Yeah, the only thing I like about vicryl is that it's so easy to
distinguish from pubic hair when your light source is a flash
From Skinstitch to GluSeal® - they have a nice tutorial.
comparing enbucrilate tissue adhesive with conventional sutures.
Bowen ML, Selinger M.
Int J Gynaecol Obstet. 2002 Sep;78(3):201-5.
"Results: Patients treated with enbucrilate were found to have
significantly less postnatal pain while walking, became pain free
in a shorter period (mean=25 days vs. 18 days; P<0.01) and were
able to resume pain-free intercourse sooner (mean=34 days vs. 52
days; P<0.001). Conclusions: Tissue adhesives incorporate the
qualities of an ideal skin-closure material. The results
demonstrate their advantage over the current standard suture-based
methods of repair in the perineum. The use of adhesives merits
A good discussion of
Tissue Adhesives for Laceration Repair During Sporting Events
Quinn J and Kissick J
Clinical Journal of Sport Medicine (1994) 4:245-248
Physicians covering sporting events are often required to repair
lacerations. Traditionally these lacerations have been sutured.
Some of these lacerations may be closed with a tissue adhesive.
Tissue adhesives have been available for many years. The benefits
and potential problems of these substances are discussed as well
as proper wound selection and application.
TIP - When using SuperGlue on the outside, it makes sense to have
the mom hold her legs TOGETHER, so the tissue approximates
naturally. Then you don't need to hold the tissues together
or try to bridge the gap. Depending on the mom's physique
and flexibility, she may be able to have her feet apart with her
knees together and bent, so you can see the perineum with the legs
Fabulous collection of information on Suturing
& Knot Tying from Moondragon
The new SuperGlue approved for human use is Dermabond:
1-877-DERMABOND. Ethicon's site includes their Wound
Manual and Knot
Super Glue for Repairing Tears
First do a thorough exam to determine the extent of the tear.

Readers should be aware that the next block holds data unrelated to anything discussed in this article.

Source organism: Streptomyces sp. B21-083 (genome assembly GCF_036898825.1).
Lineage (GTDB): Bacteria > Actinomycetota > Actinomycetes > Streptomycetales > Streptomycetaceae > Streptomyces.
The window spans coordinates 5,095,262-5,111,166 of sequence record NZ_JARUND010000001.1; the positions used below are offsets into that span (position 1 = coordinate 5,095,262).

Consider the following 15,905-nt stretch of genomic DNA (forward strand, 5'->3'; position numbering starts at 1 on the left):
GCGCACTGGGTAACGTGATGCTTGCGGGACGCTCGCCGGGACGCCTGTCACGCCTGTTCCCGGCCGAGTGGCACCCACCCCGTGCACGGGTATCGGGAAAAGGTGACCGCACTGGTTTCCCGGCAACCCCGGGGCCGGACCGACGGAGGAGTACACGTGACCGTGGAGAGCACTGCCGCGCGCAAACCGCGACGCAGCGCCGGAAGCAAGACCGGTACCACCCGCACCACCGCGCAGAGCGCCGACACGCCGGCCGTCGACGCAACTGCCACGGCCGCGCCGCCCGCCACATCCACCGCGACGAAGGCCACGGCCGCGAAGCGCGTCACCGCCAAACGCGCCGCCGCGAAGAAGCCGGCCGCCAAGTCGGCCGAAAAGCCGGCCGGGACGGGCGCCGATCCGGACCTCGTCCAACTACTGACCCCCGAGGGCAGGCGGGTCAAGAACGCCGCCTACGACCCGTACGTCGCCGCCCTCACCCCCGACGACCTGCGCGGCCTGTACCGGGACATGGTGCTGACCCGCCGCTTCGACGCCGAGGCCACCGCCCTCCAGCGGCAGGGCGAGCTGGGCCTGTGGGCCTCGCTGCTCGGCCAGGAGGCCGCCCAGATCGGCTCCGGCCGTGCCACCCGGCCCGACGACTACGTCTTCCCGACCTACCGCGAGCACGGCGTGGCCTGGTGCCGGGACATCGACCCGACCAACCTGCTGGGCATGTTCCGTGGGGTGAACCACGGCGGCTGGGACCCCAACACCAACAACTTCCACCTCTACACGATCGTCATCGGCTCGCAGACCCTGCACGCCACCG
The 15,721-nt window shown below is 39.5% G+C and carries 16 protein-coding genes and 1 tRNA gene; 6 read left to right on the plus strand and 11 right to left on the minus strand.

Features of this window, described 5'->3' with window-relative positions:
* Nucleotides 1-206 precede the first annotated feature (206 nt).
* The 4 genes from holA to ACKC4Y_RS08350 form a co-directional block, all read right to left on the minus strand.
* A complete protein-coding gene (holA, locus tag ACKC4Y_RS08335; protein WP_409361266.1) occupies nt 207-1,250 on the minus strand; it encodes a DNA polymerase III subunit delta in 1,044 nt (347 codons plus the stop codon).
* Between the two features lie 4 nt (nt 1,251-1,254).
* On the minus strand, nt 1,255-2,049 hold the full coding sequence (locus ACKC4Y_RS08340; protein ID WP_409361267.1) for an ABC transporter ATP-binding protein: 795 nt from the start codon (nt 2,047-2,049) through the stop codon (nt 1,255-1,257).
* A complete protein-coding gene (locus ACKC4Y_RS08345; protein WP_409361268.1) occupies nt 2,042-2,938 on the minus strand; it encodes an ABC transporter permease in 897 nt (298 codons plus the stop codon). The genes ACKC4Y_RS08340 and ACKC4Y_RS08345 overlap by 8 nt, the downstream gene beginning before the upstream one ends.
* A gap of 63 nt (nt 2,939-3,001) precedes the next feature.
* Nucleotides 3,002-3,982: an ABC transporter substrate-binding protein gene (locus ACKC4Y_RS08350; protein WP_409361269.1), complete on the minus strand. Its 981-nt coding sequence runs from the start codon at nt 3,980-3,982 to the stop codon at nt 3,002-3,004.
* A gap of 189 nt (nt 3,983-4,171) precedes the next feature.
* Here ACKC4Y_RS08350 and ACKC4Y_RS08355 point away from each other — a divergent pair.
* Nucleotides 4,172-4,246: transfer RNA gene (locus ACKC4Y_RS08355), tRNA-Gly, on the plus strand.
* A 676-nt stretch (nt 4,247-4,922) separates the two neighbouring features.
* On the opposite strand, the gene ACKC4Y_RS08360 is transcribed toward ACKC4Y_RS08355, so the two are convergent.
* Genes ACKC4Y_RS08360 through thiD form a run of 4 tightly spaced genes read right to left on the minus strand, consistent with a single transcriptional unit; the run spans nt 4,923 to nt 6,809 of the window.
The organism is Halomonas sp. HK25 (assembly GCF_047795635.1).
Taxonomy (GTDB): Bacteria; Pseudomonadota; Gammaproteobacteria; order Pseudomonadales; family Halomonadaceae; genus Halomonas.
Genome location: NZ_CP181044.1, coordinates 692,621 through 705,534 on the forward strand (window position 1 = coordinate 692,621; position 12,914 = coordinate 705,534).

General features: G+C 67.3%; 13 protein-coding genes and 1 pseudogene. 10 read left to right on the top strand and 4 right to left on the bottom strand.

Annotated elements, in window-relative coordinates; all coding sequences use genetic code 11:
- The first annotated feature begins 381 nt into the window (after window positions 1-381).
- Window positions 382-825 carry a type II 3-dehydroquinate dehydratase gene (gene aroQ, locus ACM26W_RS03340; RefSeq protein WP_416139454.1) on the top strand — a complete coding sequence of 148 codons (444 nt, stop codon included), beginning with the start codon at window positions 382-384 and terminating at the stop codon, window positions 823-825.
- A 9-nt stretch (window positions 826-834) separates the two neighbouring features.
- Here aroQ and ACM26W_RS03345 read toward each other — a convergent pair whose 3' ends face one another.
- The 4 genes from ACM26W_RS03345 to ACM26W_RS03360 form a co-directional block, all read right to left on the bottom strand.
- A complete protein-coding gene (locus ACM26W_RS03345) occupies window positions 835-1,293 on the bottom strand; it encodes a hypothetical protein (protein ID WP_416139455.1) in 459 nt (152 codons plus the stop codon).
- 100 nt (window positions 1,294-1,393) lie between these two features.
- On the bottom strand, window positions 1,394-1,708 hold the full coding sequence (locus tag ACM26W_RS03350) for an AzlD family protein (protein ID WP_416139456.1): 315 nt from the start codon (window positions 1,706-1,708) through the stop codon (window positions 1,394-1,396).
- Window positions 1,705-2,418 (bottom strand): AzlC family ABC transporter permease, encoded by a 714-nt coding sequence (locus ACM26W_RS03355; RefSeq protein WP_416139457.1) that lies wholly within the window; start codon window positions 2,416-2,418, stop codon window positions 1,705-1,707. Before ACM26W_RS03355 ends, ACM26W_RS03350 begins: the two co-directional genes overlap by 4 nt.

Then we are off to informed consent. The decision about who, what,
when, where, why and how the tear will be repaired Must be
meticulous. Then, clean the wound, dry the tissues after placing a
piece of gauze into the vagina just deep enough to absorb the
lochial flow and keep the perineal area dry. Air drying is ok but
a hair dryer is great. Approximate the edges of the tear and apply
the glue to either side of the tear and then after pulling the
sides together, put on one or two more strips to meld it all
together. The strips are thin, not globby! The perineum should be
monitored very closely, glue reapplied if there is separation. The
glue falls off as a plaque some days later,. It is even more
important for the mom to be clean, off her feet, no stairs or car
rides, and no tailor sitting. The edges of the tear will not heal
properly if the edges are pulled apart. The best healing takes
place with any alternative, with mom in bed cuddling and nursing
that new baby!
Just ran across a synopsis of an article from Pediatrics
1996:98:12-14. Some peds emergency depts did a study comparing
suturing to Histoacryl Blue (a type of superglue) in repairing
pediatric lacerations. There were 30 kids in each group. Time
involved in repair was 7 minutes with superglue as opposed to 17
minutes for suturing. Pain during repair was significantly less
with superglue and the parents were quite impressed! And, photos
the the wounds before and after closure (at 1 wk and 2 months
follow-up visits) were assessed by 2 plastic surgeons who were
blinded to method of repair. They declared similar or better
healing outcomes with superglue. Additionally, because superglue
peels off spontaneously in 5-8 days, there is no need for suture
First of all, the tear needs to be fresh, clean, and fairly
shallow with straight edges that lie together on their own. The
glue is applied to bridge over the closed edges, not inside on raw
surfaces. (Covering the raw surfaces with SuperGlue could actually
PREVENT the surfaces from knitting together!) Insert a
tampon first and insert your finger between the edges and pull it
out to bring the edges forward slightly. This ensures that edges
won't roll inward toward each other, but meet perfectly. You could
also use a tissue forceps for this. Hold gauze below apex to catch
any drips and apply tiny dots of glue sparingly where the edges
meet. You can also apply a bead of tiny droplets to bridge the
edges. Use a hair dryer or fan to dry, which takes about 30
seconds. The adhesive stiffens as it dries and prolonged soaking
isn't too good for it. It will flake off by itself in usually less
than a week. Some rare allergic reactions are inflammation and
swelling. I learned everything I know about this from one of my
favorite teachers, Anne Frye.
I've just seen the 10 day pp results of my first attempt with supergluing a laceration. She did not want sutures, but wanted to do something about it, so the husband went out and got some OTC superglue. Worked great. Too great. Superglued my glove to her pubic hair, then a gauze pad to her thigh. It does dry as immediately as it does when using it for other things. I was amazed at how it held in spite of the "wetness of the area." The "crusty" of the glued area fell off spontaneously at four days. It looks the same as if it had been sutured, except I do think it healed much faster. The mom is THRILLED, but she talks to a couple of other women who I assisted, one got sutured, one didn't and wishes she had....they want to know why I didn't superglue them!! ;)